The most important element of the Mosque interior is the mihrab, which is made of finely carved and sculptured marble, with a stalactite niche and a double inscriptive panel above it.Adjacent walls are sheathed in ceramic tiles. But due to many windows around it make it look less spectacular. To the right of the mihrab is the richly decorated minber, or pulpit, where the Imam stands when he is delivering his sermon at the time of noon prayer on Fridays or special holy days. The mosque has been specially designed so that even when it is at its most crowded, everyone in the mosque can see and hear the Imam.

The royal kiosk is situated at the south-east corner comprises a platform, a loggia and two small retiring rooms. It gives access to the royal loge in the south east upper gallery of the Blue Mosque. These retiring rooms became the headquarters of the Grand Vizier during the suppression on the rebellious Janissary Corps in they year of 1826. The royal loge (called hünkâr mahfil in Turkish) is supported by ten marble columns.

The many lamps inside the Blue Mosque were once covered with gold and gems. Among the glass bowls each one could find ostrich eggs and crystal balls. All these decorations have been removed or pillaged for museums in Istanbul.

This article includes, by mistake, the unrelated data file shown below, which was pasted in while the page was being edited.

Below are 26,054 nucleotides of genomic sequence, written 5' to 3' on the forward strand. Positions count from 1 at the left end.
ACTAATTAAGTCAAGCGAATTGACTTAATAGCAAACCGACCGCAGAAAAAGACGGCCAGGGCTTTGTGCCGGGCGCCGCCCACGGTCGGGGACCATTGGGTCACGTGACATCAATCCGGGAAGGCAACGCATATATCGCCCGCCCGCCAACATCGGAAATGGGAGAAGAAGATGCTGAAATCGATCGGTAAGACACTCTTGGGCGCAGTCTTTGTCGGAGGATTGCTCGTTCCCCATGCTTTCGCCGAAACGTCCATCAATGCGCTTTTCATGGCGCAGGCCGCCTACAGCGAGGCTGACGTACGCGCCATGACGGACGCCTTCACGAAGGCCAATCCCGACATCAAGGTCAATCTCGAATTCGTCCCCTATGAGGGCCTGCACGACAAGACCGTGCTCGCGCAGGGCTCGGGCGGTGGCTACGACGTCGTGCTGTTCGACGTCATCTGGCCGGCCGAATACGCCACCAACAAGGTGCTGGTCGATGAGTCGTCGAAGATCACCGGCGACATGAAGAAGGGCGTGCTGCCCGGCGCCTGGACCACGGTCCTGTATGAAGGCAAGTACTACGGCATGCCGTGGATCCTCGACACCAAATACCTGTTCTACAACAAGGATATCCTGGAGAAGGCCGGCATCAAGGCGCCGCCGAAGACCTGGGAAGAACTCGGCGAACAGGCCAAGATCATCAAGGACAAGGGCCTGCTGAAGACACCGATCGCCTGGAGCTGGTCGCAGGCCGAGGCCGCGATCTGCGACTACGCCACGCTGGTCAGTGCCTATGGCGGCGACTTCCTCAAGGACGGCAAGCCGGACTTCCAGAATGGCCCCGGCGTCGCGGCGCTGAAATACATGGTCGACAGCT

The great tablets on the walls are inscribed with the names of the caliphs and verses from the Quran, originally by the great 17th century calligrapher Ametli Kasım Gubarım, but time by time they have frequently been restored.



The façade of the spacious forecourt was built in the same manner as the façade of the Süleymaniye Mosque in Istanbul, except for the addition of the turrets on the corner domes. The court is about as large as the mosque itself and is surrounded by a continuous vaulted arcade. The central hexagonal fountain is rather small in contrast with the dimensions of the courtyard. The monumental but narrow gateway to the courtyard stands out architecturally from the its arcade. Its semi-dome has a fine stalactite structure, crowned by a small ribbed dome on a tall tholobate.

A heavy iron chain hangs in the upper part of the court entrance on the western side of the Mosque. Only the sultan was allowed to enter the court of the Blue Mosque on horseback. The chain was put there, so that the sultan had to lower his head every time he enter the court in order not to get hit.It was done as a symbolic gesture, to ensure the humility of the ruler in the face of the divine.